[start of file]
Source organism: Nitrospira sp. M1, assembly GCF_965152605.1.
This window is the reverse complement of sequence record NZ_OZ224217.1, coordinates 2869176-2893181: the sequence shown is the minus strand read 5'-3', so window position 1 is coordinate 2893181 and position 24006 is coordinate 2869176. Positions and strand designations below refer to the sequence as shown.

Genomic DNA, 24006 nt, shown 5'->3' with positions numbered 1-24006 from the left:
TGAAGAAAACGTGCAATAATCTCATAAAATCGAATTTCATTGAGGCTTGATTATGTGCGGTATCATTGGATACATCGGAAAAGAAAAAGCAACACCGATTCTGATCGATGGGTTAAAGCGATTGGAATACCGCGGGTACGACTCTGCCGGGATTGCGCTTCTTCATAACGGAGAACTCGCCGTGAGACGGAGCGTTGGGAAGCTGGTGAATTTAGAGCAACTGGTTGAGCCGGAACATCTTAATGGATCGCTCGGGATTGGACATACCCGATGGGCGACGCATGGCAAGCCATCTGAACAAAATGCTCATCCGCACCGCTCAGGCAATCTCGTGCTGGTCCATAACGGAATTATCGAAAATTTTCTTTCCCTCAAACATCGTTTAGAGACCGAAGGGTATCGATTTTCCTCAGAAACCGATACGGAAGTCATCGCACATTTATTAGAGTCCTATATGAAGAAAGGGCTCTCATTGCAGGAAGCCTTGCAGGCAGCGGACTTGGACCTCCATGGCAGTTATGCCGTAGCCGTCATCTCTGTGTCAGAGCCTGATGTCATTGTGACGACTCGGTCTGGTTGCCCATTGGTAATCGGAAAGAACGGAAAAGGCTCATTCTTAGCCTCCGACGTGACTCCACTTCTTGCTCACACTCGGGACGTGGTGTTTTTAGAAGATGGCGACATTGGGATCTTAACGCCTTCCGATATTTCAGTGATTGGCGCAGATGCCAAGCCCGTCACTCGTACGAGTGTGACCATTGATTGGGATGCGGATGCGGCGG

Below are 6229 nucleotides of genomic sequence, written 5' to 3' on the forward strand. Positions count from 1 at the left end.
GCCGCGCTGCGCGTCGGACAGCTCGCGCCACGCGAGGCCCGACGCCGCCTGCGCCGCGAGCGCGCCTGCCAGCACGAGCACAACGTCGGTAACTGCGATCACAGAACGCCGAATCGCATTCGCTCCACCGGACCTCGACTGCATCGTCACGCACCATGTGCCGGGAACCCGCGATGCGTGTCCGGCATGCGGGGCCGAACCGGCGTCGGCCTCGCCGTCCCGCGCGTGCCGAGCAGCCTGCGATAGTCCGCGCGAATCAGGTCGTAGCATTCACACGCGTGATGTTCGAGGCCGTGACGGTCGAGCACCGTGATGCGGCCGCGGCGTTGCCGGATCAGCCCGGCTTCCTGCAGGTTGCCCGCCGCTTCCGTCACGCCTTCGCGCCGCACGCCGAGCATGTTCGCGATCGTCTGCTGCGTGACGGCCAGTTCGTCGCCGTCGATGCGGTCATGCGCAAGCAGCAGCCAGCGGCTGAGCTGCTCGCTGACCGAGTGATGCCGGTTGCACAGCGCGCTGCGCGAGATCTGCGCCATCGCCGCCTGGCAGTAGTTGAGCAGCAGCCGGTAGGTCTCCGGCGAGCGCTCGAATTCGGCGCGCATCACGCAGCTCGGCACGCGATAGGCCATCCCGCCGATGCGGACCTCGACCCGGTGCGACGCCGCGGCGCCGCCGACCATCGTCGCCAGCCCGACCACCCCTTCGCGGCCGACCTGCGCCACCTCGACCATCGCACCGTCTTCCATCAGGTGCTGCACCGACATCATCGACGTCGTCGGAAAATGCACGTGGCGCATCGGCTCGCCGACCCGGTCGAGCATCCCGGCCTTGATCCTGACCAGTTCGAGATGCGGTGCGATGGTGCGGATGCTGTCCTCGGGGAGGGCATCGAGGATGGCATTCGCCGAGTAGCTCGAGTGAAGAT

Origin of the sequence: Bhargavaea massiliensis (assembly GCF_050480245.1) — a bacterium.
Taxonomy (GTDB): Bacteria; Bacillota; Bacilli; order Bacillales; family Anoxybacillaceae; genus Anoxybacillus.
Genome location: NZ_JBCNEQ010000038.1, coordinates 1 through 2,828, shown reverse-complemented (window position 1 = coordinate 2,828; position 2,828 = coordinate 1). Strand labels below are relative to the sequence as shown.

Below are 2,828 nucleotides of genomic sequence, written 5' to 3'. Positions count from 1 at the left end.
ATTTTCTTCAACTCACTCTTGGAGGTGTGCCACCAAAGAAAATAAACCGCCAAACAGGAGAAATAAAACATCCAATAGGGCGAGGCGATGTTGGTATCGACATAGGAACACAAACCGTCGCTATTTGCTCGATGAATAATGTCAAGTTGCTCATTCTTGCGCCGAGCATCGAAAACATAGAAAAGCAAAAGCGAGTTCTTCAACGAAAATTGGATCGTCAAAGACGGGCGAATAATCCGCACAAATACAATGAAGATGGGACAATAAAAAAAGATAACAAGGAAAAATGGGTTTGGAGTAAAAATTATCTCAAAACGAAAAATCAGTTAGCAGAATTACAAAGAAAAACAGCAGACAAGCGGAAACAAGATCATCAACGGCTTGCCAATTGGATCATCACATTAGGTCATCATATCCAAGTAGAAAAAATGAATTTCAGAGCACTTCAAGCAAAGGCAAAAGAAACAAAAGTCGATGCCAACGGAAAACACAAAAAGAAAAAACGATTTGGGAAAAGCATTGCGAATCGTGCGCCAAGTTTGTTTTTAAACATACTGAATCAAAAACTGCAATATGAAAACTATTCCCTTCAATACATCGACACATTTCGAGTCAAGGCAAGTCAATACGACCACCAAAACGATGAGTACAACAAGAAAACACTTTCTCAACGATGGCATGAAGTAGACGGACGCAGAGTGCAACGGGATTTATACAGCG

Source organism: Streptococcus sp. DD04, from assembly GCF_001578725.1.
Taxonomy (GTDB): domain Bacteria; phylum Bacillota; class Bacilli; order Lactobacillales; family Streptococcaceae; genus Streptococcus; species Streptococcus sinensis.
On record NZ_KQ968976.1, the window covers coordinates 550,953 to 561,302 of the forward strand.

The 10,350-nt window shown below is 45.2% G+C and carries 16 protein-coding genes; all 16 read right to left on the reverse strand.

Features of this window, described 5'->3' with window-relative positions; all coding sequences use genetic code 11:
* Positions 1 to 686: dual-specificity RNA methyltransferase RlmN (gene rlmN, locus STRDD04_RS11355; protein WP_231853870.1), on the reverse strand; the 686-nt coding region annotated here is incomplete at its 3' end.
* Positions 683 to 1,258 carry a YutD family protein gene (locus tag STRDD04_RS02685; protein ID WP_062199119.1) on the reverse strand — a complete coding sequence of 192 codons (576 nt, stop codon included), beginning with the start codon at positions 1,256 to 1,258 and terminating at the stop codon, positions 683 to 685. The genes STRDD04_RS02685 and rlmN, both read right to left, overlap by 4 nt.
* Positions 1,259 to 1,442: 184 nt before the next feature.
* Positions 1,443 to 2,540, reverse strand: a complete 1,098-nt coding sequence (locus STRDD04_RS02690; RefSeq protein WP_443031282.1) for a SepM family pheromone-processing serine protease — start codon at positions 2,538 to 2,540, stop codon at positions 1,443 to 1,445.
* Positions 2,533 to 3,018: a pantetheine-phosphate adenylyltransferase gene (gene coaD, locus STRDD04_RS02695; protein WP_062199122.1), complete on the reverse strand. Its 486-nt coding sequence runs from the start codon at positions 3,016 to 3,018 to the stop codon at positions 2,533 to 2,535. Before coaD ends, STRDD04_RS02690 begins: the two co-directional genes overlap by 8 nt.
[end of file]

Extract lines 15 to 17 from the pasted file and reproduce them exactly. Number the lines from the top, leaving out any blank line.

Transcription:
The 10,350-nt window shown below is 45.2% G+C and carries 16 protein-coding genes; all 16 read right to left on the reverse strand.

Features of this window, described 5'->3' with window-relative positions; all coding sequences use genetic code 11:
* Positions 1 to 686: dual-specificity RNA methyltransferase RlmN (gene rlmN, locus STRDD04_RS11355; protein WP_231853870.1), on the reverse strand; the 686-nt coding region annotated here is incomplete at its 3' end.